A defendant who believes that the disadvantages of presenting the jury with included offense instructions outweigh the advantages may not want the instructions to be given. The ICA's opinion in the present case, citing United States v. Lopez Andino, 831 F.2d 1164, 1171 (1st Cir.1987), cert. denied, 486 U.S. 1034, 108 S. Ct. 2018, 100 L. Ed. 2d 605 (1988), and Walker v. United States, 418 F.2d 1116, 1119 (D.C.Cir.1969), noted that some jurisdictions consequently subscribe to the view that "a defendant should be entitled to forego an [included offense] instruction for strategic reasons." Kupau, ___ Hawai`i at ___ _ ___, 879 P.2d at 563-564 (emphasis added). However, because the prosecution has a legitimate interest in having included offense instructions given, see Sneed, 68 Haw. at 464, 718 P.2d at 281, we have rejected this position and have held that "the prosecution ... may request an instruction on [an] ... included offense," id. at 465, 718 P.2d at 282, and when it does so, the instruction must be given "over ... the defendant's objection," see Ferreira 8 Haw.App. at 4-5, 791 P.2d at 409, where it is supported by the evidence.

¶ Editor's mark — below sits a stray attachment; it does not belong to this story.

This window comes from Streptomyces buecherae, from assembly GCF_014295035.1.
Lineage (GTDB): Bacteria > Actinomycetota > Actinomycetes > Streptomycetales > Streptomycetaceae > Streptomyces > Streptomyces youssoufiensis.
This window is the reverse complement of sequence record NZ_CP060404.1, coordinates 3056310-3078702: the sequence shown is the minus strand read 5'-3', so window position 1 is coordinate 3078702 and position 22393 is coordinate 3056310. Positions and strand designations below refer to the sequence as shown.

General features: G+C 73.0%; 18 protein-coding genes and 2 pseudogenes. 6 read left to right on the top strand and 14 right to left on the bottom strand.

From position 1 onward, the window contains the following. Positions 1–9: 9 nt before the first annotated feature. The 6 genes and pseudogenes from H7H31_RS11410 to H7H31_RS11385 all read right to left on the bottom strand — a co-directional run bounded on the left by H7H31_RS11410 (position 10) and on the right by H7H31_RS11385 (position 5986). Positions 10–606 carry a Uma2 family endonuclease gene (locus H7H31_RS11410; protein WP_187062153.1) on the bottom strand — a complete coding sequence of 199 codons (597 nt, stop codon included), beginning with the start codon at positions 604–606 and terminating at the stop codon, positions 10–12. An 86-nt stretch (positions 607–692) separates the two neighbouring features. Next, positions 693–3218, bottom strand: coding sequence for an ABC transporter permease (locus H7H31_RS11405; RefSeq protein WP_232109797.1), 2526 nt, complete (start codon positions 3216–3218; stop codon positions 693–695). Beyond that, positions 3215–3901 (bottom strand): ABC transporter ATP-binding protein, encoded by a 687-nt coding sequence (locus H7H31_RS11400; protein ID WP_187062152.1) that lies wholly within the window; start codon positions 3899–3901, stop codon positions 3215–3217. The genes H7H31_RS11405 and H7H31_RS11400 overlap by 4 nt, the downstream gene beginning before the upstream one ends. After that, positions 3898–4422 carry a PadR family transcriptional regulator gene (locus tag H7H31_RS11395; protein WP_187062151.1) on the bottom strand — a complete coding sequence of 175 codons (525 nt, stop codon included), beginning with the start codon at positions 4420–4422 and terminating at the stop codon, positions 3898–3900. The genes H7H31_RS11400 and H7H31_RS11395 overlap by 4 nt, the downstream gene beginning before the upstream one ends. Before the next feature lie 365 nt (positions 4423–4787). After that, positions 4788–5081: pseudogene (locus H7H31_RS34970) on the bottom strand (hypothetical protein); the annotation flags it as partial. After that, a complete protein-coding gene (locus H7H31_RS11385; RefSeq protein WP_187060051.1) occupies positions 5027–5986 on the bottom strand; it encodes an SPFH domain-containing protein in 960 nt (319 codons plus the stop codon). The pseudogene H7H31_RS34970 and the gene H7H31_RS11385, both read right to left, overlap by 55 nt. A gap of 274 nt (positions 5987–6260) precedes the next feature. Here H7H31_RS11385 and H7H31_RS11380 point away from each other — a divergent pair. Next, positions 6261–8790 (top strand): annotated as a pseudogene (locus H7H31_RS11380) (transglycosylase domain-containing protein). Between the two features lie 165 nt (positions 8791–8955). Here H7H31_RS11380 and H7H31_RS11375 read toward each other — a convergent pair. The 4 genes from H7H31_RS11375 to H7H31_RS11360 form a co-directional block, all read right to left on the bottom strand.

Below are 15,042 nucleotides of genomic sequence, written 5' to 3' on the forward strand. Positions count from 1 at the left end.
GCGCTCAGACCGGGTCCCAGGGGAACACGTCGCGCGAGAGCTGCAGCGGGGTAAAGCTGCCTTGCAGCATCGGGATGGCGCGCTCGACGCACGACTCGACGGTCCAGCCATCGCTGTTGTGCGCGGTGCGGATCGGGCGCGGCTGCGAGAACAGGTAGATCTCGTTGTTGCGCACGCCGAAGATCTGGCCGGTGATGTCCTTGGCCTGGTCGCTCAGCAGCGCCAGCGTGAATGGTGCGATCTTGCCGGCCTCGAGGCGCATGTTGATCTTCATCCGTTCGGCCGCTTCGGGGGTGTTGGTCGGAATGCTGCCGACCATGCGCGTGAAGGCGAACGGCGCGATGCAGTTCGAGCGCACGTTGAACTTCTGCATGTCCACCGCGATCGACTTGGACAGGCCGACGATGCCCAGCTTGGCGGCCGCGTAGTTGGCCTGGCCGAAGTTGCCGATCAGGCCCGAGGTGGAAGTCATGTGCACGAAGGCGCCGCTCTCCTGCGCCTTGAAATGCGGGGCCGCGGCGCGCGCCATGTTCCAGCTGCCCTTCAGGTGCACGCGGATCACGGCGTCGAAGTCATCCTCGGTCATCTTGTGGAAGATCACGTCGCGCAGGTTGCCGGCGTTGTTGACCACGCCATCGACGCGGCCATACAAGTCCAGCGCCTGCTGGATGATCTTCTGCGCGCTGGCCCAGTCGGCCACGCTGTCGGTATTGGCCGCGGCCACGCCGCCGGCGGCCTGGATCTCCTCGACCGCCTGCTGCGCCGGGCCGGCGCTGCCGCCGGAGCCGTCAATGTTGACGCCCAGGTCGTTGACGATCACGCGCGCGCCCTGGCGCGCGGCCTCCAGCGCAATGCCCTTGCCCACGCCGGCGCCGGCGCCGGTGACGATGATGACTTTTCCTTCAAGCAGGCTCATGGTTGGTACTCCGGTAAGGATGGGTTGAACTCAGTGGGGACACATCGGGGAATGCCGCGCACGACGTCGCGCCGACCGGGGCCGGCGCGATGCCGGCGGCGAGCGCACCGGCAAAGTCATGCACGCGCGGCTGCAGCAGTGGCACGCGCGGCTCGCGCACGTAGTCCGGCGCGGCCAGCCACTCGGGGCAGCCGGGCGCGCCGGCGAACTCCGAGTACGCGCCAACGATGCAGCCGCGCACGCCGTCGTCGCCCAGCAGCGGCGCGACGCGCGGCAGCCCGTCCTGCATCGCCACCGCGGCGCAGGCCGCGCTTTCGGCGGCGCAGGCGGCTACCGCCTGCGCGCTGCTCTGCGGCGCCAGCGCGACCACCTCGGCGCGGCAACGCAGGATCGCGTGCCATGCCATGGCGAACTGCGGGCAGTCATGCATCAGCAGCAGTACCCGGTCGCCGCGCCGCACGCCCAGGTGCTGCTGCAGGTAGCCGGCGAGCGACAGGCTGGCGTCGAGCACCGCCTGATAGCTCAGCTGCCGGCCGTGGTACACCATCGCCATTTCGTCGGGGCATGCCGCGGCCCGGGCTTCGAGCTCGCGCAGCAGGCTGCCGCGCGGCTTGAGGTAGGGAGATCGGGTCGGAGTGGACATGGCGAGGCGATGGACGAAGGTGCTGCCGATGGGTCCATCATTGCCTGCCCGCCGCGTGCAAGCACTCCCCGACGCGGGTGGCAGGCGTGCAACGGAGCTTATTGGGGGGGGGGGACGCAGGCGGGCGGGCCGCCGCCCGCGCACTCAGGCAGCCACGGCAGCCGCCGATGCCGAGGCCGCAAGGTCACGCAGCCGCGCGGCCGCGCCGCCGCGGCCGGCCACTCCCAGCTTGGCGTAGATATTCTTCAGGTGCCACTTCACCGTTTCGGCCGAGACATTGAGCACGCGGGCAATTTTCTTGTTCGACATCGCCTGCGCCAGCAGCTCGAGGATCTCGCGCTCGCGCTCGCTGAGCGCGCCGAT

Given the language of People v. Wickersham, 32 Cal. 3d 307, 323-24, 185 Cal. Rptr. 436, 444-45, 650 P.2d 311, 319-20 (1982), cited with approval by the ICA in Kupau, ___ Hawai`i at ___ _ ___, 879 P.2d at 564-565, we note that

"the trial court is the sole source of all definitions and statements of law applicable *500 to an issue to be resolved by the jury." State v. Williamson, 72 Haw. 97, 103, 807 P.2d 593, 596 (1991) (emphasis added). Moreover, [it] is the duty of the circuit judge to see to it that the case goes to the jury in a clear and intelligent manner, so that they may have a clear and correct understanding of what it is they are to decide, and he [or she] shall state to them fully the law applicable to the facts. State v. Feliciano, 62 Haw. 637, 643, 618 P.2d 306, 310 (1980) (quoting People v. Henry, 395 Mich. 367, 373-74, 236 N.W.2d 489, 492 (1975)) (emphasis added). And faced with inaccurate or incomplete instructions, "[the] trial court has a duty to, with the aid of counsel, either correct the defective instruction or to otherwise incorporate it into its own instruction." State v. Riveira, 59 Haw. 148, 155, 577 P.2d 793, 797 (1978) (emphasis added and citations omitted).... In other words, the ultimate responsibility properly to instruct the jury... [lies] with the circuit court and not with trial counsel.

Briones v. State, 74 Haw. 442, 472-73, 848 P.2d 966, 980 (1993) (Levinson, J., concurring) (emphasis in original).[12]